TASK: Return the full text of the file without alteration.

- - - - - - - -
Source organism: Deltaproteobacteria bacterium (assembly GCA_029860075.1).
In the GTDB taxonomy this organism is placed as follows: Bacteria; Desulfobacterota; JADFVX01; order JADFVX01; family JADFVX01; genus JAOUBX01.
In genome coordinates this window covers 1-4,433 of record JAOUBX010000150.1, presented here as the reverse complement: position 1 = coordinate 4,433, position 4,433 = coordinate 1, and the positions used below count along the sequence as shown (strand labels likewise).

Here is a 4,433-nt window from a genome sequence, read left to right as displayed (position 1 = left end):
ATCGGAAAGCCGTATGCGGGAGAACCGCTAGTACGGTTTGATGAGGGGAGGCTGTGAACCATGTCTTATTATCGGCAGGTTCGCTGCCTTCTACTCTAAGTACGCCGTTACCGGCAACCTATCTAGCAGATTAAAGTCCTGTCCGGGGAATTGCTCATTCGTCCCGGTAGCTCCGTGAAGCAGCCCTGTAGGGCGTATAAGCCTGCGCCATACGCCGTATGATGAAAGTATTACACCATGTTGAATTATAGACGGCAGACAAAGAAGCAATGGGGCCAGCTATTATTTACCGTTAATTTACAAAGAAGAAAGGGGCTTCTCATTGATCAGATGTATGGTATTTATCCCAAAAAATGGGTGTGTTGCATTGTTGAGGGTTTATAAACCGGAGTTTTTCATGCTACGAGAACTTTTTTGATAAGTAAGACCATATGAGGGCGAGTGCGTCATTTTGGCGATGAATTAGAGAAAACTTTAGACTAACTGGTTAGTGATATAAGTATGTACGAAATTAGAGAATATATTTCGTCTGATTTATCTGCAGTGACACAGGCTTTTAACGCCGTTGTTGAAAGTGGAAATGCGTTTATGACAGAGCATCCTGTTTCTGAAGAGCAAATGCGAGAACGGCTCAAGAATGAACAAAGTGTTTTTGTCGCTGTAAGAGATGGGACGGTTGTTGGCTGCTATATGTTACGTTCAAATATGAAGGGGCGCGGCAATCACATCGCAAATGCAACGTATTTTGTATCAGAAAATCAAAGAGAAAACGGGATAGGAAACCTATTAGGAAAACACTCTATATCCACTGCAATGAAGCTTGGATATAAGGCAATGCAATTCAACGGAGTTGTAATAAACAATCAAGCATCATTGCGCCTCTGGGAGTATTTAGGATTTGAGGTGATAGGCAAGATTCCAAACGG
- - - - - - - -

Source organism: Deltaproteobacteria bacterium (assembly GCA_029860075.1).
In the GTDB taxonomy this organism is placed as follows: Bacteria; Desulfobacterota; JADFVX01; order JADFVX01; family JADFVX01; genus JAOUBX01.
In genome coordinates this window covers 1-4,433 of record JAOUBX010000150.1, presented here as the reverse complement: position 1 = coordinate 4,433, position 4,433 = coordinate 1, and the positions used below count along the sequence as shown (strand labels likewise).

Here is a 4,433-nt window from a genome sequence, read left to right as displayed (position 1 = left end):
ATCGGAAAGCCGTATGCGGGAGAACCGCTAGTACGGTTTGATGAGGGGAGGCTGTGAACCATGTCTTATTATCGGCAGGTTCGCTGCCTTCTACTCTAAGTACGCCGTTACCGGCAACCTATCTAGCAGATTAAAGTCCTGTCCGGGGAATTGCTCATTCGTCCCGGTAGCTCCGTGAAGCAGCCCTGTAGGGCGTATAAGCCTGCGCCATACGCCGTATGATGAAAGTATTACACCATGTTGAATTATAGACGGCAGACAAAGAAGCAATGGGGCCAGCTATTATTTACCGTTAATTTACAAAGAAGAAAGGGGCTTCTCATTGATCAGATGTATGGTATTTATCCCAAAAAATGGGTGTGTTGCATTGTTGAGGGTTTATAAACCGGAGTTTTTCATGCTACGAGAACTTTTTTGATAAGTAAGACCATATGAGGGCGAGTGCGTCATTTTGGCGATGAATTAGAGAAAACTTTAGACTAACTGGTTAGTGATATAAGTATGTACGAAATTAGAGAATATATTTCGTCTGATTTATCTGCAGTGACACAGGCTTTTAACGCCGTTGTTGAAAGTGGAAATGCGTTTATGACAGAGCATCCTGTTTCTGAAGAGCAAATGCGAGAACGGCTCAAGAATGAACAAAGTGTTTTTGTCGCTGTAAGAGATGGGACGGTTGTTGGCTGCTATATGTTACGTTCAAATATGAAGGGGCGCGGCAATCACATCGCAAATGCAACGTATTTTGTATCAGAAAATCAAAGAGAAAACGGGATAGGAAACCTATTAGGAAAACACTCTATATCCACTGCAATGAAGCTTGGATATAAGGCAATGCAATTCAACGGAGTTGTAATAAACAATCAAGCATCATTGCGCCTCTGGGAGTATTTAGGATTTGAGGTGATAGGCAAGATTCCAAACGG